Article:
Recently in the #public_speaking channel on Freenode, we were discussing two types of conference talks: the “how” talks and the “why” talks. SomeKittens said:
too many talks are “how” when I really want to hear “why”
I couldn’t agree more. I struggle with “how” talks at conferences because conferences are a fire hose of information and it can be hard to take it all in, never mind retain it. By the time I get back to real life and am ready to implement this new thing I’ve learned, I have forgotten so much. If I’m lucky, I can watch the recorded version a few months later. But then why did I go to the session in the first place?
“How” talks are also often meaningless without the context of “why”. What good is knowing how to frobble the bobulator if I don’t know why a bobulator needs to be frobbled in the first place?
“How” talks are often very specific. A certain person in a certain organization accomplished a certain task in a certain way. How much of that is applicable to another person in another organization? Even if they want to accomplish the exact same task, the conditions aren’t the same.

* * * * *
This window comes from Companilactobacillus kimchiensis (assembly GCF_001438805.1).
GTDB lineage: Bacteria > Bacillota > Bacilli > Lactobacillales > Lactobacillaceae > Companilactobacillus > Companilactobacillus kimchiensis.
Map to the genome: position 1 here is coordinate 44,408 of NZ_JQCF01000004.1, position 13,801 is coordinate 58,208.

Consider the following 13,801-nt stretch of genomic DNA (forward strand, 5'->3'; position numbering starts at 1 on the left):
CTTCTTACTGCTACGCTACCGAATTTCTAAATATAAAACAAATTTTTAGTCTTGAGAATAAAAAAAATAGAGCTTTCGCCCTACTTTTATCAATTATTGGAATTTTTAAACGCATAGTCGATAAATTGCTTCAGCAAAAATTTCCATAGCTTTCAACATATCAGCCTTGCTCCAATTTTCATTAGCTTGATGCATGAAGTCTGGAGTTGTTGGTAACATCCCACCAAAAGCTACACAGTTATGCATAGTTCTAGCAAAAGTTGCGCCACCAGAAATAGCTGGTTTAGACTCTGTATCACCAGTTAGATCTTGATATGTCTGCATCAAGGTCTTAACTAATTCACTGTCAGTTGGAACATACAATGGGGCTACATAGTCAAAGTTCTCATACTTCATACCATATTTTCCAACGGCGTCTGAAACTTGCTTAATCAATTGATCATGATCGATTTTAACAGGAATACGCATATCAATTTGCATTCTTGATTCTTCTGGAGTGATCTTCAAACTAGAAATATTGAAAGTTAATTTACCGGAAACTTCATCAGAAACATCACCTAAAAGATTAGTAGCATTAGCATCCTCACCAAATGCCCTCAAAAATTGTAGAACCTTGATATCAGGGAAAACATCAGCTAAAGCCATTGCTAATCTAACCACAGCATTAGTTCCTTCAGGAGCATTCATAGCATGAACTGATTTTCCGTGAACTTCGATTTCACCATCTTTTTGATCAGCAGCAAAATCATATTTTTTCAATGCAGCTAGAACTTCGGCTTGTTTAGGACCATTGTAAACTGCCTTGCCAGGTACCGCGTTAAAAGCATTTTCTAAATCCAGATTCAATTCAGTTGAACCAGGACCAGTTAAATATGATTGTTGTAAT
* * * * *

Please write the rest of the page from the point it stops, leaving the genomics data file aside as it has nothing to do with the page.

“Why” talks tend to be more about identifying and presenting principles that can be broadly applied. As genehack pointed out, they tend to be stories. Stories make for much more engaging talks.
If you were to think about a talk mapped to written form, consider a “how” talk like a blog post. It might give a bit of introductory context (and if not, it’s a bad post) but then it gets straight into the matter at hand. There’s a well-defined flow and set of steps. It’s very amenable to copy/paste-ing.
A “why” talk is more like a book or maybe a magazine. You’re not going to copy and paste from it. You may put it down partway through, mull it over, and then pick it back up later. The aim is less about accomplishing a particular task and more about developing a mental framework.
When you’re developing a conference presentation, come up with whatever you want. But at least consider making it a “why” talk.
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